Money Management

  • by

Have you ever asked yourself any of these questions on the left, suggested by Google? Likewise, if you like to gamble, it is important that you know how much you can and should spend gambling.

Recently we have seen politicians engage in talks with regulators, both struggling to come up with a threshold for how much users should be allowed to lose before the flags of problematic gambling would rise.

In my opinion, that threshold should be left to consumers, and governments and operators should focus more on educating and providing easier access to treatment.

Also, I prefer to talk about expenses rather than losses, and the reason is simple. Losing is opposed to winning, and gamblers are notorious for having a desirability bias. They will tend to overestimate the likelihood of winning, and for this reason it is important to use the word expenses, which implies receiving a good or service in return.

To enable a gambler to understand their limits, simply saying “Never bet more than you can afford to lose” just doesn’t work. Therefore, gambling should be first classified for what it is, a leisure activity.

There is a simple budgeting rule which I like: the 50/30/20 rule.

This micro-management trick is helpful for people who have troubles being disciplined with their spendings.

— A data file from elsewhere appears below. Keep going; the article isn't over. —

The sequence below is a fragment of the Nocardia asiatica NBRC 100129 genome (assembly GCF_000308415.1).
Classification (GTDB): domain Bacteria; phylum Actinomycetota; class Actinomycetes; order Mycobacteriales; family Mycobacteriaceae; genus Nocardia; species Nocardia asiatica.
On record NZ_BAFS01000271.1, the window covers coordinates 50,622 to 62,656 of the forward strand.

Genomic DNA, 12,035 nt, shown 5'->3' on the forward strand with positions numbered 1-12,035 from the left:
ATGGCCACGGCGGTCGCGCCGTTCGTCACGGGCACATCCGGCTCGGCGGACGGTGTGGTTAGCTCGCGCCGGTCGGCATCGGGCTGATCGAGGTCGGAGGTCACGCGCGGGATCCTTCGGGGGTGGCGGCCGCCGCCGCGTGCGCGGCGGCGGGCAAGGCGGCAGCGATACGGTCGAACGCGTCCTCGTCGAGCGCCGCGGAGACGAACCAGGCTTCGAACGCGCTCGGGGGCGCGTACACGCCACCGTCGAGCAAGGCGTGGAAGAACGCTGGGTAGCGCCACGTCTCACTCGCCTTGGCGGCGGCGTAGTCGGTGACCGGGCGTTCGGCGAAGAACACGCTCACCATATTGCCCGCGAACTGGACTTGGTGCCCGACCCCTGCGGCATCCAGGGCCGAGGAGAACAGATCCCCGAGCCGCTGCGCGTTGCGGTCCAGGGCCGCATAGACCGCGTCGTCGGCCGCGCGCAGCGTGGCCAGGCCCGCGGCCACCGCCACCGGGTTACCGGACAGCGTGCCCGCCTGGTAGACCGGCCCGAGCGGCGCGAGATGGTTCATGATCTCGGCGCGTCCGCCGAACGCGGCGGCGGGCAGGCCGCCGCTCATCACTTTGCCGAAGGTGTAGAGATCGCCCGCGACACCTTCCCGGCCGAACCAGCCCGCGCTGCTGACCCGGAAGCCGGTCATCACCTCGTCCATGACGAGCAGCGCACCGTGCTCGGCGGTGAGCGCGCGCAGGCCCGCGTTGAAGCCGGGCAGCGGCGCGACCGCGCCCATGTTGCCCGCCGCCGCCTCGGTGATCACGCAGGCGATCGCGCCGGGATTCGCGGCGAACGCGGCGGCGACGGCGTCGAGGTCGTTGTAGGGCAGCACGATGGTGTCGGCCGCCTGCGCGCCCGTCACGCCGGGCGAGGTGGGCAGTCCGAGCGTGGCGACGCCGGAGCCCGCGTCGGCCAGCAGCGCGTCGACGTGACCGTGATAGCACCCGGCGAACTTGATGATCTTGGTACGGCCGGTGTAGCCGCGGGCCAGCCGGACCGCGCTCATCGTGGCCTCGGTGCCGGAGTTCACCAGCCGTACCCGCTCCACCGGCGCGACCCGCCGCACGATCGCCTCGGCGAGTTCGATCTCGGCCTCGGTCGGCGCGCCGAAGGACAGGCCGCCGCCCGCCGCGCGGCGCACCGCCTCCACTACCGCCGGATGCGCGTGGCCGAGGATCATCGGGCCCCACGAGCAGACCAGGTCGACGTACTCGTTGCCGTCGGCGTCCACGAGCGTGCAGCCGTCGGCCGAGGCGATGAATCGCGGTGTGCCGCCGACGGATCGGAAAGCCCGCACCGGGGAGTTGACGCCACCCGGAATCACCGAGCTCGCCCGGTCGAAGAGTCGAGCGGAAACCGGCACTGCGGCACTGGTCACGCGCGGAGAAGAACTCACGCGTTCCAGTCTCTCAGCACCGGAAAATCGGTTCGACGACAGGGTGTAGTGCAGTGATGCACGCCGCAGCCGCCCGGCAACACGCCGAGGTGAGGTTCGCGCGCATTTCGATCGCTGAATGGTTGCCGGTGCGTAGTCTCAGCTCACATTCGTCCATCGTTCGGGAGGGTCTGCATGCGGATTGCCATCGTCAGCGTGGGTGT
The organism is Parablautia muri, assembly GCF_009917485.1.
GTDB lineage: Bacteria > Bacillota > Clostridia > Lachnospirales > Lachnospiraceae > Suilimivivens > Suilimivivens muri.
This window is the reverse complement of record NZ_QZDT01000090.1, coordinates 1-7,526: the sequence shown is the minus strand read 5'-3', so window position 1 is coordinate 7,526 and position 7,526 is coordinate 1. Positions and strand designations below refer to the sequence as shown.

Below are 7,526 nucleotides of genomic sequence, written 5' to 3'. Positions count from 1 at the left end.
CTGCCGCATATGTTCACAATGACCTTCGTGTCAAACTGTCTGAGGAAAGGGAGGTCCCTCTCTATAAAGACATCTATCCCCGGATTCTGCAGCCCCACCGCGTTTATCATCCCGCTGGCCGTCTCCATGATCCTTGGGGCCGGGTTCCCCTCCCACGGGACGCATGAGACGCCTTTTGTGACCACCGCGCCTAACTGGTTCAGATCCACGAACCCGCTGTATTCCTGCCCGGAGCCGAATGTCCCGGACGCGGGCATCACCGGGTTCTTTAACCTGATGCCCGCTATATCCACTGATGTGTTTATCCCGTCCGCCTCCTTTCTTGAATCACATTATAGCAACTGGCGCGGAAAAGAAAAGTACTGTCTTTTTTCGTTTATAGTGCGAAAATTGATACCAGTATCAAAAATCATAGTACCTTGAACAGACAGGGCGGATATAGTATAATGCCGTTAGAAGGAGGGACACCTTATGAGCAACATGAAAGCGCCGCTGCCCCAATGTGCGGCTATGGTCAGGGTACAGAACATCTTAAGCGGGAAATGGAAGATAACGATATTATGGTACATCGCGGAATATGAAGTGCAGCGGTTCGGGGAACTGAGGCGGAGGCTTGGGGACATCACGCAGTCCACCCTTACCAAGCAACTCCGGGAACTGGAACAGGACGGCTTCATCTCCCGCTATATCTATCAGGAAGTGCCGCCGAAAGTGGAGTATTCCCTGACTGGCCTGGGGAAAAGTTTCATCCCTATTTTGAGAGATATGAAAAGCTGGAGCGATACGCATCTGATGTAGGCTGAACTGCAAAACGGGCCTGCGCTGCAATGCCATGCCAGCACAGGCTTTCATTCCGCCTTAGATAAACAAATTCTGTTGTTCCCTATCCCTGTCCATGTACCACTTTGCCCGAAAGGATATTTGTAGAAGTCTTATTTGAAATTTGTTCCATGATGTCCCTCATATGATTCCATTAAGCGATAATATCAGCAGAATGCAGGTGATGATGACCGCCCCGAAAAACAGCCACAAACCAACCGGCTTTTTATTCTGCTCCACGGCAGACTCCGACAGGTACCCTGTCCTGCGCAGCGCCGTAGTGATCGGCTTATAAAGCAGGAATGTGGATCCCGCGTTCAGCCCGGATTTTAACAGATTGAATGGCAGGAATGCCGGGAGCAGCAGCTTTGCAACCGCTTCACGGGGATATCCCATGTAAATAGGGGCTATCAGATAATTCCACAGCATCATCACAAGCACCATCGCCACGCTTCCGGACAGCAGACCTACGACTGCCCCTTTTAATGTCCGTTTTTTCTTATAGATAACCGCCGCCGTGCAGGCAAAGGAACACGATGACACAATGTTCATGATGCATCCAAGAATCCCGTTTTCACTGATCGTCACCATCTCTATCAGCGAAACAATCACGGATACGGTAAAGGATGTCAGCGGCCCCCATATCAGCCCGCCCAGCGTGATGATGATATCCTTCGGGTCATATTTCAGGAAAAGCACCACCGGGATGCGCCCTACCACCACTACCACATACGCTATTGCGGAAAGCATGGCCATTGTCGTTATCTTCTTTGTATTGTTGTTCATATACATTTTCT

It consists in dividing your income in three parts: 50% of it should go to NEEDS such as food, rent, bills, car payments and insurance. 30% of it should go to WANTS, activities such as shopping, eating out, hobbies, going to the movies or to the pub. And the remaining 20% of the income should go to SAVINGS.

For example, if your monthly Net Salary is $2,000, you should spend $1,000 in NEEDS, $600 in WANTS, and $400 should go to your savings account.

As discussed, Gambling is a form of entertainment, so it definitely falls under the WANTS. At this point, you should ask yourself how much you enjoy gambling. If you prefer gambling rather than buying a brand new pair of shoes or the latest iPhone, then you can spend on it a larger chunk of those $600 each month. But if you would rather go to restaurants or play golf instead, then you should spend less money gambling.

What is truly important, is to never gamble part of your NEEDS or SAVINGS budgets. That is when gamblers start having guilty feelings, begin chasing losses and enter into a dangerous vicious cycle.

If you found this article useful, read also our tips on time management.

Leave a Reply

Your email address will not be published. Required fields are marked *